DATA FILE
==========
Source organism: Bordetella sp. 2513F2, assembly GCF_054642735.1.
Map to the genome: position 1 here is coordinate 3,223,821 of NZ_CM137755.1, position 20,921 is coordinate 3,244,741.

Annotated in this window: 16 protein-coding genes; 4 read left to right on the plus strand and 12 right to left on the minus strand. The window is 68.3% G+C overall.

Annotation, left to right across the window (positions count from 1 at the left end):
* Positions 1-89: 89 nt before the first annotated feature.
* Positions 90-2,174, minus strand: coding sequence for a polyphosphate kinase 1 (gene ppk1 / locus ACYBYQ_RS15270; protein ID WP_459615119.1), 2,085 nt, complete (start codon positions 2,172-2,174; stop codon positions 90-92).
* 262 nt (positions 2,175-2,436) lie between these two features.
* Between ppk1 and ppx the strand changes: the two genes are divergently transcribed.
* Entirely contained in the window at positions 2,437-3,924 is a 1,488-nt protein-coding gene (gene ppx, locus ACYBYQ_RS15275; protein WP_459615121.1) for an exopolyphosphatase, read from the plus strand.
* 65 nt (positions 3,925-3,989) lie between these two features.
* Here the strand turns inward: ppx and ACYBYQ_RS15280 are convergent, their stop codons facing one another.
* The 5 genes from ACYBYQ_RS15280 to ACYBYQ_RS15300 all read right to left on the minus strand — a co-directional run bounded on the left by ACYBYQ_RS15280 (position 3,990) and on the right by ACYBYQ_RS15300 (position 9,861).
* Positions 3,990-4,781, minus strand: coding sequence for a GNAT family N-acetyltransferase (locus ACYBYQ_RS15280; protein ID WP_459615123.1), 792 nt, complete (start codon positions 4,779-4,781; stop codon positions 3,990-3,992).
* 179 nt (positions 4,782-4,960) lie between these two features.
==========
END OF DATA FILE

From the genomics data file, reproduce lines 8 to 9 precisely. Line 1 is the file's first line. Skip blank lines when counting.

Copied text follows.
* Between ppk1 and ppx the strand changes: the two genes are divergently transcribed.
* Entirely contained in the window at positions 2,437-3,924 is a 1,488-nt protein-coding gene (gene ppx, locus ACYBYQ_RS15275; protein WP_459615121.1) for an exopolyphosphatase, read from the plus strand.